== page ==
Vitamin E is a fat-soluble vitamin, as it is stored in the liver and fatty tissues. It is stored for long periods and is eliminated slowly from the body. It is a powerful antioxidant that helps protect cell membranes from free radical damage and prevents the oxidation of LDL (bad) cholesterol.
Vitamin E is made up of four tocopherols (alpha, beta, gamma, delta) and four tocotrienols (alpha, beta, gamma, delta). Tocotrienols are more potent antioxidants than tocopherols; but they are poorly digested, poorly distributed to blood tissues and are rapidly metabolized and eliminated from the body. Tocotrienols are well-absorbed by the skin and are better suited for topical use of Vitamin E, such as in a cream. Tocotrienols, referred to as natural Vitamin E, occur naturally in very low concentrations in foods like olives, wheat germ, saw palmetto, barley, oats, rye, rice and bran. Tocopherols, known as synthetic Vitamin E, is the version that is widely used in multivitamins, soaps, creams, makeup and hair care products. Miami dental professionals are increasingly recommending that patients improve consumption of this all-natural and powerful antioxidant to attain a range of health benefits.
Benefits of Vitamin E
Vitamin E has many benefits as a powerful antioxidant, protecting vitamins A and C, red blood cells and essential fatty acids from destruction. Because it is located within the cellular membranes, it protects polyunsaturated fatty acids (PUFAs) and other components of cellular membranes from oxidation by free radicals. Vitamin E is needed for structural and functional maintenance of skeletal, cardiac and smooth muscle membranes. It also helps form red blood cells and helps maintain the body’s supply of vitamins A and K, iron and selenium.
Both members of the Vitamin E family, tocopherols and tocotrienols, act as antioxidants. But the natural vitamin E, tocotrienols, is more powerful due to its unique molecular structure that enables quicker and more efficient movement around cells. It has the ability to penetrate saturated fat cells around the brain and liver and provides protection against cell damage in the brain, tumors and various types of cancers. It is vital in the body’s immune system and helps in the rehabilitation of damaged cells. Tocotrienol also helps lower blood cholesterol levels and helps support healthy cholesterol levels. It is able to cleanse the arteries of accumulated cholesterol. Tocopherol can prevent plaque formation in the arteries, but it is unable to remove the plaque once it is in the arteries.
Uses of Vitamin E
Because of its antioxidant properties, Vitamin E can help protect against the oxidative damage that can lead to heart disease and help relieve symptoms of Alzheimer’s disease, premenstrual syndrome (PMS), eye disorders like cataracts, and ultraviolet radiation. It can also help protect from toxins like air pollution, and since it helps the body process glucose, it can help treat diabetes. Because Vitamin E helps the body’s immune system, it may provide benefits for people who suffer from rheumatoid arthritis and asthma.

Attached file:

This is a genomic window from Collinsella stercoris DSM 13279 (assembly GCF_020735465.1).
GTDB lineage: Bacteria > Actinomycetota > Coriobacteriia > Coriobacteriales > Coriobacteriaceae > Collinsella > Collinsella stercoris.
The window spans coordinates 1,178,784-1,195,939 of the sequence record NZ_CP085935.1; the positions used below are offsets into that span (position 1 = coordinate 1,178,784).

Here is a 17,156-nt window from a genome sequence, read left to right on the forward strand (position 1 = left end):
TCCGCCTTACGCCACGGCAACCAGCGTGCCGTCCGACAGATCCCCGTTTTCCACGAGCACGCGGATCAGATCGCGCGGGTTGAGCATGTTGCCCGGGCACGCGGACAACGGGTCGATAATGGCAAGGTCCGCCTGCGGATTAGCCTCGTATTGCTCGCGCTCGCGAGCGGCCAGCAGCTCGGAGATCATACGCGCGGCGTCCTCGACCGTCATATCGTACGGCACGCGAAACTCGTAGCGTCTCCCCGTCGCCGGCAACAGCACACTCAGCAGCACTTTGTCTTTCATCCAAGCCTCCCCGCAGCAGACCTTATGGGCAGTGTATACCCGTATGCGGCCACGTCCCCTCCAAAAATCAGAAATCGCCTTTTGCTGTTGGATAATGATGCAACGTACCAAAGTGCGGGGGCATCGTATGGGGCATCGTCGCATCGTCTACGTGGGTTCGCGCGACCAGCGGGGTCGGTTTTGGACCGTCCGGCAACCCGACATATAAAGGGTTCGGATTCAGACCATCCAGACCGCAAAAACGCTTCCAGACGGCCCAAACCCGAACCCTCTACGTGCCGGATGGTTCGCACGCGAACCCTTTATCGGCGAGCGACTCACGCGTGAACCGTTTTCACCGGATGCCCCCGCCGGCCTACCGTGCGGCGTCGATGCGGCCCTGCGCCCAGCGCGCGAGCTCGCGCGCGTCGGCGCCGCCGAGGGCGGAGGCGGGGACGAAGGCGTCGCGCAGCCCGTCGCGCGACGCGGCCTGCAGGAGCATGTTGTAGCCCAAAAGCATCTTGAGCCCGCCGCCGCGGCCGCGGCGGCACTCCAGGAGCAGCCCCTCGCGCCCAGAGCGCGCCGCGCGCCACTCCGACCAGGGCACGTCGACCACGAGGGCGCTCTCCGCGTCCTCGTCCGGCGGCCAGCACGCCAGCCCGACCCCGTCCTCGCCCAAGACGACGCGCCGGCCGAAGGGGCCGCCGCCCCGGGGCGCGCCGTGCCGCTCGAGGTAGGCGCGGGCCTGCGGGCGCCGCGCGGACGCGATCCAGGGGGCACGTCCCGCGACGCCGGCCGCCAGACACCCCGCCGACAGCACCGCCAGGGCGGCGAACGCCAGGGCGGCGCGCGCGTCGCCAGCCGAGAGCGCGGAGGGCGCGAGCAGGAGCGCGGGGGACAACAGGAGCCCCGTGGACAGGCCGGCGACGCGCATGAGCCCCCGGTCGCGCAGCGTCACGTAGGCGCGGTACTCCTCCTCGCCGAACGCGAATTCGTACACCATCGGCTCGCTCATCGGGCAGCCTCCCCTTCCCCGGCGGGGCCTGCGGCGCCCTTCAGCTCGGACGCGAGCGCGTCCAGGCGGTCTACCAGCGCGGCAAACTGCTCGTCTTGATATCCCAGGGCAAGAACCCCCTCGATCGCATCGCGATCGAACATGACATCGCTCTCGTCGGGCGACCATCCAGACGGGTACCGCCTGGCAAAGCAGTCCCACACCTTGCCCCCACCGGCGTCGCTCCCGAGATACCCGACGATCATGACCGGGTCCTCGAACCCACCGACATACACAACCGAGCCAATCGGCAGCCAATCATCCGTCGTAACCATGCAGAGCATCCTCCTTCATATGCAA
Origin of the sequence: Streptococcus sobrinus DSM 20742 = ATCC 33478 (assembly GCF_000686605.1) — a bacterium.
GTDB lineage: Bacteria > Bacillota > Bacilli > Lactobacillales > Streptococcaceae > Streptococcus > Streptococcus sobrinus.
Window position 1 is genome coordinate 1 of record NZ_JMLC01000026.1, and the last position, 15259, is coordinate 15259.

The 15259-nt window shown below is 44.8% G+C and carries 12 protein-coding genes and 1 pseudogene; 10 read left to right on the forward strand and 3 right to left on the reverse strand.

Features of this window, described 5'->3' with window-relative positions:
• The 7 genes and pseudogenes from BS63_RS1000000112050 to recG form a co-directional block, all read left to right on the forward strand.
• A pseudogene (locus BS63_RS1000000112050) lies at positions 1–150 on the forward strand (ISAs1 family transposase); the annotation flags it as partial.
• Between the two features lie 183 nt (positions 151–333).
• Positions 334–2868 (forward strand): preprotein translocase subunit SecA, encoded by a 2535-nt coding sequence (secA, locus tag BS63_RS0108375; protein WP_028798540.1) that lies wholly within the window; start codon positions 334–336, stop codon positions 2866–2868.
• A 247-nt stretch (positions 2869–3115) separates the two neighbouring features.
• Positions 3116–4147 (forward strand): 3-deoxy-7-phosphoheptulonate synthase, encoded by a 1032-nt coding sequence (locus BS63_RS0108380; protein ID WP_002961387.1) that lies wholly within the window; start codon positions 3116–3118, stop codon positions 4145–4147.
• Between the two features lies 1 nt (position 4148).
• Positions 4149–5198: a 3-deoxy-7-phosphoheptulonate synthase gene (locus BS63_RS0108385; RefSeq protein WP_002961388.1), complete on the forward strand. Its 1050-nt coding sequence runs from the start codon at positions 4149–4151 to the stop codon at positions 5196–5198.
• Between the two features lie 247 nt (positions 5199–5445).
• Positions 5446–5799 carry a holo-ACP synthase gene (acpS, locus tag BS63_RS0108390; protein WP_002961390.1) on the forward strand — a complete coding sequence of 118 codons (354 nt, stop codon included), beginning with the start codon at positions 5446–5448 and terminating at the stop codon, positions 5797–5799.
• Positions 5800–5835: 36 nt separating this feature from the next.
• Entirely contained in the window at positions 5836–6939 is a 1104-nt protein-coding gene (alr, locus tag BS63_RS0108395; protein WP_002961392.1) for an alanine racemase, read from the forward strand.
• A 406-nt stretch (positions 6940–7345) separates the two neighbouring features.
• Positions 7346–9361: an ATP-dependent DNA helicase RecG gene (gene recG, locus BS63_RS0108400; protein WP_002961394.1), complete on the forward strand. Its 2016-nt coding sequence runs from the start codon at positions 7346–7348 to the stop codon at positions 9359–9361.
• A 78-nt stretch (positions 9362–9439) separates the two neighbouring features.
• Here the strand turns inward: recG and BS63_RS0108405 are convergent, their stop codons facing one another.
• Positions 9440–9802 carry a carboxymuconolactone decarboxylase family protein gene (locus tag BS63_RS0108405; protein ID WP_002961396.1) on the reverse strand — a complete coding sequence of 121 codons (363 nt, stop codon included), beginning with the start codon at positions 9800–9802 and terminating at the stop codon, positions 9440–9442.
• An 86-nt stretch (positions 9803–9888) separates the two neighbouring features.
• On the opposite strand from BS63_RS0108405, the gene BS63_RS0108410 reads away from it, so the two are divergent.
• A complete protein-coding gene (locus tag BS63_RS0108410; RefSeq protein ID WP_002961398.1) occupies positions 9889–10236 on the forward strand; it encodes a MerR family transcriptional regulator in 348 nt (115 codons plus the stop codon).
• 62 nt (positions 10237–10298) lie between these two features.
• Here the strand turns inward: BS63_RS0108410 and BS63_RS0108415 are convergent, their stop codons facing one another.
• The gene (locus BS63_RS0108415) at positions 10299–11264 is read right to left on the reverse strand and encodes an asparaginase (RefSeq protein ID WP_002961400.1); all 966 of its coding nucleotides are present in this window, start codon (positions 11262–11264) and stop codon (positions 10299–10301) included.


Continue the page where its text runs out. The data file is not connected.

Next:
Vitamin E has also been used to help treat anemia, burns, epilepsy in children, intermittent claudication (pain and/or cramping in the lower leg due to inadequate blood flow to the muscles) and tardive dyskinesia (involuntary, repetitive body movements) and to increase immune function in the elderly. Vitamin E is also used to treat and prevent diseases of the heart and blood vessels, including hardening of the arteries, heart attack, chest pain and high blood pressure.
Signs of Vitamin E Deficiency
Because it takes a long time for Vitamin E stores to be depleted, deficiency is rare. However, people who cannot absorb dietary fat and people who have fat metabolism disorders or liver disease cannot absorb Vitamin E. Vitamin E deficiency symptoms include greasy stools, chronic diarrhea, an inability to secrete bile, mild anemia, reproduction and infertility disorders, fragile red blood cells, age spots, cataracts, decrease in sex drive, gastrointestinal disease, dry hair, hair loss, muscular weakness, slow tissue healing and leg cramps. Low Vitamin E levels are associated with an increased risk of rheumatoid arthritis and depression. Deficiency results in neurological symptoms (neuropathy), muscle weakness (myopathy) and pigmented retinophathy.
Recommended Daily Dosage
The National Institutes of Health (NIH) lists the U.S. Recommended Daily Allowance (RDA) for adults older than age 14 years at 15 mg. However, others suggest taking 400 to 800 IU per day. It is also recommended to use a supplement that includes the mixed tocopherols and mixed tocotrienols. Too much Vitamin E can cause an anticoagulant effect on the blood, interfering with the body’s ability to clot blood.
Best Sources of Vitamin E
Vitamin E is found in vegetable oils (olive, palm, corn, safflower and sunflower), avocados, spinach, sunflower seeds, wheat germ, nuts, whole grains, egg yolks and leafy green vegetables.
Light, oxygen and heat negatively affect, and can lower, the Vitamin E content in food. In some foods, 50 percent of Vitamin E is lost after only two week’s storage at room temperature. Because Vitamin E is fat-soluble, it is best absorbed when taken with a meal containing fat.
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